About the Texts
Most online public domain versions of Shakespeare's texts are based on the Globe Edition of 1866, the Gutenberg Edition, or the MIT/Moby Edition (a revised version of the Globe Edition). There are many inconsistencies and errors in these editions so they are considered less-authoritative and poor for study. Alternatively, there are several quality editions of Shakespeare's works like the Riverside, Arden, and Bevington editions, which aren't free but come with a strong scholarly backing.
The PlayShakespeare.com team used the First Folio of 1623 (and Quartos where applicable) and the Globe Edition of 1866 as sources for the texts on this site. We've re-edited and updated these versions to reflect the editorial standards of the PlayShakespeare.com scholarly team, therefore you can rely on the quality and interpretive accuracy of the PlayShakespeare.com texts. A matrix of the editions used to compile the texts can be found here.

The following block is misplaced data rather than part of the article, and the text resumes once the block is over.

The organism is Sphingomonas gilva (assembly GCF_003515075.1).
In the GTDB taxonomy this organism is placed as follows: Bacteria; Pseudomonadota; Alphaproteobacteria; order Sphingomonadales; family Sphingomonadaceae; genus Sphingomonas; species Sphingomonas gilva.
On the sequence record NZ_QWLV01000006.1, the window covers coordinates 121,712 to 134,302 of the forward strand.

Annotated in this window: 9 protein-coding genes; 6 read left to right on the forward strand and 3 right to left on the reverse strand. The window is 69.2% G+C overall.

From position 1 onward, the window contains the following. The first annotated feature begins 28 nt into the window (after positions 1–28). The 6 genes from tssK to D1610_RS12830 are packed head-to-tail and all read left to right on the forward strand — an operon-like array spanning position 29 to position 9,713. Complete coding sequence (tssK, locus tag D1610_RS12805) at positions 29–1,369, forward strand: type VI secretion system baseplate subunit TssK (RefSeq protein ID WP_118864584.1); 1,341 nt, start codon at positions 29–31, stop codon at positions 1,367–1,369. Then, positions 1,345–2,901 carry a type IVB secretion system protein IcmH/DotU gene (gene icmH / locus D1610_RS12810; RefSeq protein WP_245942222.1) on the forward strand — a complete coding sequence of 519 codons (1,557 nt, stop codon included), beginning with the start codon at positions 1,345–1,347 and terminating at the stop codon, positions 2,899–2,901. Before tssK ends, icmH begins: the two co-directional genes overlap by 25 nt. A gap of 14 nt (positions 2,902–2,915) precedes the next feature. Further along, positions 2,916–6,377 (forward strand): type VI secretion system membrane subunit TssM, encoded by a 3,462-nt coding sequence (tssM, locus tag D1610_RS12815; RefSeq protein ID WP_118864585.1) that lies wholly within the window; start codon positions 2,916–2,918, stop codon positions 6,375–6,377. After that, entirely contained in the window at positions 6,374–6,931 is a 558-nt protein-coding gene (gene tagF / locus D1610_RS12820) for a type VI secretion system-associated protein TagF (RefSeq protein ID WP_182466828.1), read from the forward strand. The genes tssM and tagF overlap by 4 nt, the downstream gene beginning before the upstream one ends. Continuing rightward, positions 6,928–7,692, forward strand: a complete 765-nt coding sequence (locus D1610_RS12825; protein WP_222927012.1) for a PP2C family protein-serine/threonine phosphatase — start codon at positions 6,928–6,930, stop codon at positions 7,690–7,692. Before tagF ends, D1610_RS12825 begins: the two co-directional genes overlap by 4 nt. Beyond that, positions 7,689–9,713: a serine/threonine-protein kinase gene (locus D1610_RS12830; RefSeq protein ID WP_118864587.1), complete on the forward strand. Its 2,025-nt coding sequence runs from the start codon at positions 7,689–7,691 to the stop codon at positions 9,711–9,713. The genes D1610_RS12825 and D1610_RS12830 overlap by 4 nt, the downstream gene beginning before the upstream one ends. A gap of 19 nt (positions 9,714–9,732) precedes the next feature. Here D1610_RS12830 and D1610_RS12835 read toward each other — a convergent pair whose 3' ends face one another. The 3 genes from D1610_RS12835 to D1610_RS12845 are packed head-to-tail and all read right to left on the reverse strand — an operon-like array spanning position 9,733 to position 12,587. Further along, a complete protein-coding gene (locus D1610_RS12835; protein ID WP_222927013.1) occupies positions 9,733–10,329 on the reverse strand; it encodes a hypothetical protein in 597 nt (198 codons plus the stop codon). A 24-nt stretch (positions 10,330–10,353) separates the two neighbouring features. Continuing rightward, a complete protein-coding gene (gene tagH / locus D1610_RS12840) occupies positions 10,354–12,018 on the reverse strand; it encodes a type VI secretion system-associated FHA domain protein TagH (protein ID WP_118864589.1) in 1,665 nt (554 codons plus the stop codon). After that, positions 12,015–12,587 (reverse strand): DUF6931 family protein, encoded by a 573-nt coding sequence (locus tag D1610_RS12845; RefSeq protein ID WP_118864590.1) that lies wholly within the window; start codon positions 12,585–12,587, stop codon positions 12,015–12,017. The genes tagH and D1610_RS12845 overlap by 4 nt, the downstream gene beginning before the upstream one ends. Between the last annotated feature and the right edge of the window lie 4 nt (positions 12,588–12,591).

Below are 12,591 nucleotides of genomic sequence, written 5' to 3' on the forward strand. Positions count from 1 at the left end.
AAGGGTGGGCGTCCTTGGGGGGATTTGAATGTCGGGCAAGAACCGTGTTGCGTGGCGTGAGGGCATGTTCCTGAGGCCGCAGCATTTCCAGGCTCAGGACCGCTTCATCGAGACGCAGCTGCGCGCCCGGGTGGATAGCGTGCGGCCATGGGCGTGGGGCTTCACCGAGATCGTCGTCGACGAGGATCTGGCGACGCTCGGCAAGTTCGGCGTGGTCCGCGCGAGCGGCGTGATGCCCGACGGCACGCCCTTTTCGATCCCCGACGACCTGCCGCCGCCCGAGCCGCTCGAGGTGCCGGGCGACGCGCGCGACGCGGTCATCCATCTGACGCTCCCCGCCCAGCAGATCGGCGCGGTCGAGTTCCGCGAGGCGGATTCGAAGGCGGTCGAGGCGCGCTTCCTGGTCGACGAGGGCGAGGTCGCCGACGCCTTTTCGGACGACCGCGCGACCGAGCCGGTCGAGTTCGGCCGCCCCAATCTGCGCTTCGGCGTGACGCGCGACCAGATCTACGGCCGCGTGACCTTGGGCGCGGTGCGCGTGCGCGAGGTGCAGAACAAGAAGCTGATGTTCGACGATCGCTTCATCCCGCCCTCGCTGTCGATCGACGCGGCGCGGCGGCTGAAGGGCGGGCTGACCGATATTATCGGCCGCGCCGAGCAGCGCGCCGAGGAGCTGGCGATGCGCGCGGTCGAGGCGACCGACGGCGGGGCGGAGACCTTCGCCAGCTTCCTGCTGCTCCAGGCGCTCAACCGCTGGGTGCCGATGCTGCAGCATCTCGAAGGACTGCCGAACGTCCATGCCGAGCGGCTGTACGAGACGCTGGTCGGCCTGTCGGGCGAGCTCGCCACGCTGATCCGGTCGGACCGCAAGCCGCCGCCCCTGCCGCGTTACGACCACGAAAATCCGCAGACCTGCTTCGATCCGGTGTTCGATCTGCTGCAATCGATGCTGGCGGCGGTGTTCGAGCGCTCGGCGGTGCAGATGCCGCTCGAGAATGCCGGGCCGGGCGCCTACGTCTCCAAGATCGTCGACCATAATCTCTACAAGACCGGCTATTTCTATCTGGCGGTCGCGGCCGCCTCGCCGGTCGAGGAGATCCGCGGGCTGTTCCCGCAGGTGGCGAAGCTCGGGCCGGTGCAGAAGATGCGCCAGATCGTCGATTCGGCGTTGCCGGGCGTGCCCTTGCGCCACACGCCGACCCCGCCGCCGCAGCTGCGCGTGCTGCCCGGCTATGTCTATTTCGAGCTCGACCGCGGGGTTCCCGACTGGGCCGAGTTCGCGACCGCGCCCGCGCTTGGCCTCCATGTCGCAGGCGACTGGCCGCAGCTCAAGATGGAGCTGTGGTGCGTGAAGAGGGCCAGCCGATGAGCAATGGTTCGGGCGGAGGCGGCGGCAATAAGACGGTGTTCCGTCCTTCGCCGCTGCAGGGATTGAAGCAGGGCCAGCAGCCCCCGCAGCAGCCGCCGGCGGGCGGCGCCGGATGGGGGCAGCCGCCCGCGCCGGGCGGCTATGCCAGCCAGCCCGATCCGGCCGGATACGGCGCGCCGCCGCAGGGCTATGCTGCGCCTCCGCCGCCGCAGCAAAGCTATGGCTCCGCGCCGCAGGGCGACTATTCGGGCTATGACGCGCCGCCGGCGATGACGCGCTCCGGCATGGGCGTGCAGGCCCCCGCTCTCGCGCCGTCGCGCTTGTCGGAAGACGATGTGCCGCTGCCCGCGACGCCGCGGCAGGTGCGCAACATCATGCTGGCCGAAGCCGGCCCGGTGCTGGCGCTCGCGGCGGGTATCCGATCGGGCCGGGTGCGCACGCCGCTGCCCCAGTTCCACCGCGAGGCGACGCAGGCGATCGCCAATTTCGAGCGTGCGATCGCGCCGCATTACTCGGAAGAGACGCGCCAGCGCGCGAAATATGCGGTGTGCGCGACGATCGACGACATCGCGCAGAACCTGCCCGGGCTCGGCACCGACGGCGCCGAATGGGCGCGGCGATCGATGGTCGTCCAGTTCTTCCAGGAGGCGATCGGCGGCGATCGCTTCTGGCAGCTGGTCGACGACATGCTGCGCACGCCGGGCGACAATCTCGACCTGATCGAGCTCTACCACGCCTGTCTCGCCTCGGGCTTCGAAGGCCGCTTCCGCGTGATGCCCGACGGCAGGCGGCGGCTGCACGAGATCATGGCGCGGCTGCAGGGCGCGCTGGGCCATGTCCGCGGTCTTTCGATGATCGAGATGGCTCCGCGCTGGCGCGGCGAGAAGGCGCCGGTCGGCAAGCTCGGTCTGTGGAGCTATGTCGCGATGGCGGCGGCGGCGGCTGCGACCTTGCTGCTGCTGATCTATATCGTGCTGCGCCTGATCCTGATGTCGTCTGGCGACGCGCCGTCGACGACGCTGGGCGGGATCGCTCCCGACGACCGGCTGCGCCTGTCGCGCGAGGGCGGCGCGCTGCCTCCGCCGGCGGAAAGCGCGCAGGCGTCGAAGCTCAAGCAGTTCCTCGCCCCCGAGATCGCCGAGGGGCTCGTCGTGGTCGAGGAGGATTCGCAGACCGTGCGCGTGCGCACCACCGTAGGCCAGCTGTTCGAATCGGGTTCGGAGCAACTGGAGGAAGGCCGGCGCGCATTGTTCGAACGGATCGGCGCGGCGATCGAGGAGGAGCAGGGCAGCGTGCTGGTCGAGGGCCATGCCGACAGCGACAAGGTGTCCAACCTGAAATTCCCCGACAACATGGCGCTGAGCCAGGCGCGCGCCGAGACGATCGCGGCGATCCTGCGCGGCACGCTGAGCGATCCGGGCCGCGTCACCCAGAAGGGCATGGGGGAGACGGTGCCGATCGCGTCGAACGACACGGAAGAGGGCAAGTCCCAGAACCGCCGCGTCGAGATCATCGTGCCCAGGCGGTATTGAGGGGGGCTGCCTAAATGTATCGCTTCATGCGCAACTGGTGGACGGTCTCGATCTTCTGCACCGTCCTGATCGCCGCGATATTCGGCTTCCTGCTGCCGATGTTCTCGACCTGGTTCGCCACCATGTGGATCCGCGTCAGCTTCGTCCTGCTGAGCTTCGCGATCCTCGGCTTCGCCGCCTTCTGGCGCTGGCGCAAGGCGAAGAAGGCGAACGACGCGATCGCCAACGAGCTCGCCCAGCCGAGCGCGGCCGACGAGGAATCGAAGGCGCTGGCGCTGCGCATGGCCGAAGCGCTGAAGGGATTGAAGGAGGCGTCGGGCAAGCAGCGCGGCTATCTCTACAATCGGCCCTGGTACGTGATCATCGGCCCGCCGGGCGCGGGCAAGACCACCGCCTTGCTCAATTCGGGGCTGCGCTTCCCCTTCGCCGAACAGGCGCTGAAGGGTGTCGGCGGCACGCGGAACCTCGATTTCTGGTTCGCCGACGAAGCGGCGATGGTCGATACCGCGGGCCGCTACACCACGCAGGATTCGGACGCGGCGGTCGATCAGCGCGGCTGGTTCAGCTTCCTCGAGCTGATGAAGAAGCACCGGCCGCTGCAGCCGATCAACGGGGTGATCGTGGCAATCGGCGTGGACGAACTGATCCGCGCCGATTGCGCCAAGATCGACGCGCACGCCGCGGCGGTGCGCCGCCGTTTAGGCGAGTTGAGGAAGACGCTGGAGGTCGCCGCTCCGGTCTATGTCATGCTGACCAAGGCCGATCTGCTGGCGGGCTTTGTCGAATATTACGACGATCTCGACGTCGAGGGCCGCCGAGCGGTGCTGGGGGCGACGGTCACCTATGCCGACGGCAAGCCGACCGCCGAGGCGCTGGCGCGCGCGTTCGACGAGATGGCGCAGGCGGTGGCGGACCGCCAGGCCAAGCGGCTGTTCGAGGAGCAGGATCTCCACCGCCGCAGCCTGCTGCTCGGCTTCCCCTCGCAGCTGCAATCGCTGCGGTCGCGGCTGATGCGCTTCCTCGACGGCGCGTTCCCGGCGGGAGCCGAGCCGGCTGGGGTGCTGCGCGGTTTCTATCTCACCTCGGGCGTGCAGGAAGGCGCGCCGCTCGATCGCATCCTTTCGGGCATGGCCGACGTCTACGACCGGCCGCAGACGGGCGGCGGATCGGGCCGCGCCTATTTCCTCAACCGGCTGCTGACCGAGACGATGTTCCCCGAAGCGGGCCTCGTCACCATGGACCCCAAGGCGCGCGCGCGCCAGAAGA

Additionally, PlayShakespeare.com is the only place to find Shakespeare's text with proper indentation, which preserves the meter. When reading and performing Shakespeare, it's important to us to see where characters have shared lines in order to preserve the rhythm of speech and the iambic pentameter.
As electronic editions of Shakespeare's plays proliferate, the need for "through line numbers" (Charlton Hinman's system from the Norton First Folio) vanishes due to the flexibility of systems for viewing and printing; not to mention the conflicts between the various editions of a single play (of which none are considered "correct") so they have been removed from our texts (there's a button to toggle them on and off). Therefore, the traditional method for actors and directors to find their place within a scene will more than suffice (act, scene, number of lines from beginning, etc.). If you really feel the need to have line numbers in your texts, most word processing programs can easily and automatically add the numbers for you.